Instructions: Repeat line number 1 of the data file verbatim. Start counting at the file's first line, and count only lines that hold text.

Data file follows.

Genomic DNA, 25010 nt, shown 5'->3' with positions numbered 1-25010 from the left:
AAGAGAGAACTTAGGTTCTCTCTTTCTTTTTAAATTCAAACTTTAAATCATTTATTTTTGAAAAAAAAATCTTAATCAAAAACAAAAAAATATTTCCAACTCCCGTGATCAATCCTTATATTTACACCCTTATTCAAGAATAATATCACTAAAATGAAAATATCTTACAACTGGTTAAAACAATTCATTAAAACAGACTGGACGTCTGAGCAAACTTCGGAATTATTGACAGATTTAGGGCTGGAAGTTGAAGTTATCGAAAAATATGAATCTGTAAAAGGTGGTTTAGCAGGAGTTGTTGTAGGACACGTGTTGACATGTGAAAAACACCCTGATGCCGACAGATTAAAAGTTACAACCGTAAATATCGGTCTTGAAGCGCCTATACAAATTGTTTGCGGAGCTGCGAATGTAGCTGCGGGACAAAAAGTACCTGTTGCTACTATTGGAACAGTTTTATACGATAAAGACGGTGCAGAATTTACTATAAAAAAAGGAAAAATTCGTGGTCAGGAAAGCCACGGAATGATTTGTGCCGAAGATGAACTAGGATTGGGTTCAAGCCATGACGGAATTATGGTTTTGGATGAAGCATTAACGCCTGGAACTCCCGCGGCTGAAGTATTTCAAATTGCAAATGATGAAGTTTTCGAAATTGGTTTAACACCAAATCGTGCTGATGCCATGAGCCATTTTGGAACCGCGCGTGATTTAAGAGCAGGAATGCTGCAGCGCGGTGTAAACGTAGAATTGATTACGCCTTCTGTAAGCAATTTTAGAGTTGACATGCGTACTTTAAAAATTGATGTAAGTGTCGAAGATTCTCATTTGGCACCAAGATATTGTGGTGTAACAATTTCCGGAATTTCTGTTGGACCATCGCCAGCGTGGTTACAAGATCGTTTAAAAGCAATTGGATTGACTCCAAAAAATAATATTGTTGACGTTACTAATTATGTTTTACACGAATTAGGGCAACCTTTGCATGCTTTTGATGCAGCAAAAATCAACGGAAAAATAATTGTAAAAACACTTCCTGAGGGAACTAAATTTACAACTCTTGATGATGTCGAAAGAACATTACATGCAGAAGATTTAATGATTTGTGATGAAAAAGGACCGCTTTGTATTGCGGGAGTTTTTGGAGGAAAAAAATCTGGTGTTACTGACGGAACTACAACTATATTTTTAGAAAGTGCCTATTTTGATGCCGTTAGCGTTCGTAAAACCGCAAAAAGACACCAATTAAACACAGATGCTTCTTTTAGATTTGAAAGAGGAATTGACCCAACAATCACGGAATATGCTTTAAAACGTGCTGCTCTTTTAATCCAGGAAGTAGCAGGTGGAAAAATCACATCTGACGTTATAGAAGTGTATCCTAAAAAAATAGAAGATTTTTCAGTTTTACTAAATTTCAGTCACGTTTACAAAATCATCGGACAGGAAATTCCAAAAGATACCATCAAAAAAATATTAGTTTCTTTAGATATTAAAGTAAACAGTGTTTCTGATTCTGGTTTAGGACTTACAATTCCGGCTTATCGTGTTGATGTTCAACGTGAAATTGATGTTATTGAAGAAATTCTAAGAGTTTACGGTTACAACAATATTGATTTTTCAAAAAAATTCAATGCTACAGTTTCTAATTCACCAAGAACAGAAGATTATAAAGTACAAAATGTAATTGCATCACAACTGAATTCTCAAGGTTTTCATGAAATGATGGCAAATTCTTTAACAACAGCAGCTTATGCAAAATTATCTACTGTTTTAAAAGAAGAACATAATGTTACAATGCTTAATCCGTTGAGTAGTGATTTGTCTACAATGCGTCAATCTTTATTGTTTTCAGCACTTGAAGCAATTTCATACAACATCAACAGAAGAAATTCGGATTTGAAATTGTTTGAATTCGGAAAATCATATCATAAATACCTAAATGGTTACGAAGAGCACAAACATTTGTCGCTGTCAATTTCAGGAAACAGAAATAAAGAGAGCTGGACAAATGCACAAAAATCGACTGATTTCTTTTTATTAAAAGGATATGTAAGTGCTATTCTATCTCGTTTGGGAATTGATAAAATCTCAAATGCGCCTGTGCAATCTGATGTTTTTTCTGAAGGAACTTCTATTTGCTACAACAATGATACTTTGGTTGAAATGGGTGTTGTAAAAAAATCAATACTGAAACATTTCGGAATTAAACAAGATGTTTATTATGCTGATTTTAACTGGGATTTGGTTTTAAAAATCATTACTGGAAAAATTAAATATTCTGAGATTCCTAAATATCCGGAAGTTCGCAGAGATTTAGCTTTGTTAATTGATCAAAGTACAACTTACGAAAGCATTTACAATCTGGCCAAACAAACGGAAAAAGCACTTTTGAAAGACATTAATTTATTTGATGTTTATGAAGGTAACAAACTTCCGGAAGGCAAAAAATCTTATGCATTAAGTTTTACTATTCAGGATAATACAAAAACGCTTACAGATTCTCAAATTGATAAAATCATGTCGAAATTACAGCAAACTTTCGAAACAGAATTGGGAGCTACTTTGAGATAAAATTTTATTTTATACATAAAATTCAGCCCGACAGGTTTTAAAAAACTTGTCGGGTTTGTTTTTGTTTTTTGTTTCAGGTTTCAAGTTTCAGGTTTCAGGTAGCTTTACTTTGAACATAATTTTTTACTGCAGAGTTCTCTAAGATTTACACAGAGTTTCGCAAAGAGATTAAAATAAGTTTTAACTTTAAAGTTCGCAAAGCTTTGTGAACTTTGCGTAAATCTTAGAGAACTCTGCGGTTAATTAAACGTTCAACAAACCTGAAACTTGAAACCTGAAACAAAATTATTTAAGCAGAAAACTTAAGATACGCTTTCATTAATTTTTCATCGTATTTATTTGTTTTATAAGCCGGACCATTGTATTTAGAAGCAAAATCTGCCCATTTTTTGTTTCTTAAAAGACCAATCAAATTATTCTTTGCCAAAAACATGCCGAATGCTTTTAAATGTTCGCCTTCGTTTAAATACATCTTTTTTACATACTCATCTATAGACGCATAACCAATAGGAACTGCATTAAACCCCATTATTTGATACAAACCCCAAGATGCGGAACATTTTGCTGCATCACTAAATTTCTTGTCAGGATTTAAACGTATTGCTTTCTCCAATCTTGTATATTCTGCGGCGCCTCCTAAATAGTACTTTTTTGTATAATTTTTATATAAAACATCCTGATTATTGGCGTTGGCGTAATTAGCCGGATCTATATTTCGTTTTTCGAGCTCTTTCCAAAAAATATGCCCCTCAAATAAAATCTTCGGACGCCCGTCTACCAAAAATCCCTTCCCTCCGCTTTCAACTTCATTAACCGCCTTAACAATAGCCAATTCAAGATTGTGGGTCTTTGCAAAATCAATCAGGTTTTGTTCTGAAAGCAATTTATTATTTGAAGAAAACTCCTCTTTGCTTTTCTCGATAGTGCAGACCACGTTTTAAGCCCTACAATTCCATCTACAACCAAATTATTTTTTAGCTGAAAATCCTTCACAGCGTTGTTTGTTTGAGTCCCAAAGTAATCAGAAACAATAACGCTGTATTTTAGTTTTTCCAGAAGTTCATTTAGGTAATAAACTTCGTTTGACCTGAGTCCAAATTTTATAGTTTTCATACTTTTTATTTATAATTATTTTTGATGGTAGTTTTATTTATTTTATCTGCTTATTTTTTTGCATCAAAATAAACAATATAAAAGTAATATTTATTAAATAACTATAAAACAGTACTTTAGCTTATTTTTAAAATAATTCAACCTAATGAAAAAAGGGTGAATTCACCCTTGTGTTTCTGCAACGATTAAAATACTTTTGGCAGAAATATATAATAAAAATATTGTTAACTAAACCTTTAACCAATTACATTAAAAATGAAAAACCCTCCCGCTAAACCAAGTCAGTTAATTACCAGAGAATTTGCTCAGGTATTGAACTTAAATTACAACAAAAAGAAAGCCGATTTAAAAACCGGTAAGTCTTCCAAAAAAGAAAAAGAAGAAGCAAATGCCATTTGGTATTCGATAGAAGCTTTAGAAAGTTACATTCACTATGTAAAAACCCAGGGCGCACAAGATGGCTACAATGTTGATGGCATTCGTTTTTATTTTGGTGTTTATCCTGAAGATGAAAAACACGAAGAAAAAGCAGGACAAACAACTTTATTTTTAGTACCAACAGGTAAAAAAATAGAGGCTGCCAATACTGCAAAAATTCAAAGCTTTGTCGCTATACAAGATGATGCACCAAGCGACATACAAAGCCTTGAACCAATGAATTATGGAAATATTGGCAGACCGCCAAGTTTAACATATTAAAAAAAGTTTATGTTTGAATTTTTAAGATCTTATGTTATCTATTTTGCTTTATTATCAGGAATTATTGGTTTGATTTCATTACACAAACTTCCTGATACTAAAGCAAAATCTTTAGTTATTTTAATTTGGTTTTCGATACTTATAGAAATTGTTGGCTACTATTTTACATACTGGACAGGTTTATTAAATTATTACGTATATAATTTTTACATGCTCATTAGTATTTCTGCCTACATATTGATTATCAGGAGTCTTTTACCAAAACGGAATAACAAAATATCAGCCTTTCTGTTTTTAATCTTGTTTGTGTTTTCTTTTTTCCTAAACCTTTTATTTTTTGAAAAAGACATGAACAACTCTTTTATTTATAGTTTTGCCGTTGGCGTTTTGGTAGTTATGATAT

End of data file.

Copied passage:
Genomic DNA, 25010 nt, shown 5'->3' with positions numbered 1-25010 from the left: